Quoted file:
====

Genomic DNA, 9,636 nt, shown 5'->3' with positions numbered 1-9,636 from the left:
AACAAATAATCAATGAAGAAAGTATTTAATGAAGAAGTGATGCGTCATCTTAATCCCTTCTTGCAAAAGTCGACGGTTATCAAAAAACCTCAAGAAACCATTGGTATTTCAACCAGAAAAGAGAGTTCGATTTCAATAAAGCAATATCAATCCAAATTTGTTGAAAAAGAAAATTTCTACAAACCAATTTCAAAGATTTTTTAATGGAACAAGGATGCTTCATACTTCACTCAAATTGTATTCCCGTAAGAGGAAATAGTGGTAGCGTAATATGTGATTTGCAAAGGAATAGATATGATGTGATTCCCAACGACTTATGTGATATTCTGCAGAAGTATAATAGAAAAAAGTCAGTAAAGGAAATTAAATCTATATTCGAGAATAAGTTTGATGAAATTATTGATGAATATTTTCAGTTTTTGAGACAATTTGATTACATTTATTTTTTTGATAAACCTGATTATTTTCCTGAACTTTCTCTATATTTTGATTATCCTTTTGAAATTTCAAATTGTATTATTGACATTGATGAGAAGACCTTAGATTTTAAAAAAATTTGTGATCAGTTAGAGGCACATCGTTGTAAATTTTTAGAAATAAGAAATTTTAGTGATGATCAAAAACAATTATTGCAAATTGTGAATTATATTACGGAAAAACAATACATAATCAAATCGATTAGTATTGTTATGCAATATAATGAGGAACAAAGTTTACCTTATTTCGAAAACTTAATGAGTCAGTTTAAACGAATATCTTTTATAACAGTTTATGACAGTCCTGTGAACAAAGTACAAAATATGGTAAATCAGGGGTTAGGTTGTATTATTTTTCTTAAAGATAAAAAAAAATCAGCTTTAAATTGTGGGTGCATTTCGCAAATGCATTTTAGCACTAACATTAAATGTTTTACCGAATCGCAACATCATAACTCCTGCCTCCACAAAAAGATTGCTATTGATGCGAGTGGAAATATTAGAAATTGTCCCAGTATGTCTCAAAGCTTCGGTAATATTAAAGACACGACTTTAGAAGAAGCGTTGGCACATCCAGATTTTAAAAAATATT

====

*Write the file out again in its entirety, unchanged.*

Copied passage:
Genomic DNA, 9,636 nt, shown 5'->3' with positions numbered 1-9,636 from the left:
AACAAATAATCAATGAAGAAAGTATTTAATGAAGAAGTGATGCGTCATCTTAATCCCTTCTTGCAAAAGTCGACGGTTATCAAAAAACCTCAAGAAACCATTGGTATTTCAACCAGAAAAGAGAGTTCGATTTCAATAAAGCAATATCAATCCAAATTTGTTGAAAAAGAAAATTTCTACAAACCAATTTCAAAGATTTTTTAATGGAACAAGGATGCTTCATACTTCACTCAAATTGTATTCCCGTAAGAGGAAATAGTGGTAGCGTAATATGTGATTTGCAAAGGAATAGATATGATGTGATTCCCAACGACTTATGTGATATTCTGCAGAAGTATAATAGAAAAAAGTCAGTAAAGGAAATTAAATCTATATTCGAGAATAAGTTTGATGAAATTATTGATGAATATTTTCAGTTTTTGAGACAATTTGATTACATTTATTTTTTTGATAAACCTGATTATTTTCCTGAACTTTCTCTATATTTTGATTATCCTTTTGAAATTTCAAATTGTATTATTGACATTGATGAGAAGACCTTAGATTTTAAAAAAATTTGTGATCAGTTAGAGGCACATCGTTGTAAATTTTTAGAAATAAGAAATTTTAGTGATGATCAAAAACAATTATTGCAAATTGTGAATTATATTACGGAAAAACAATACATAATCAAATCGATTAGTATTGTTATGCAATATAATGAGGAACAAAGTTTACCTTATTTCGAAAACTTAATGAGTCAGTTTAAACGAATATCTTTTATAACAGTTTATGACAGTCCTGTGAACAAAGTACAAAATATGGTAAATCAGGGGTTAGGTTGTATTATTTTTCTTAAAGATAAAAAAAAATCAGCTTTAAATTGTGGGTGCATTTCGCAAATGCATTTTAGCACTAACATTAAATGTTTTACCGAATCGCAACATCATAACTCCTGCCTCCACAAAAAGATTGCTATTGATGCGAGTGGAAATATTAGAAATTGTCCCAGTATGTCTCAAAGCTTCGGTAATATTAAAGACACGACTTTAGAAGAAGCGTTGGCACATCCAGATTTTAAAAAATATT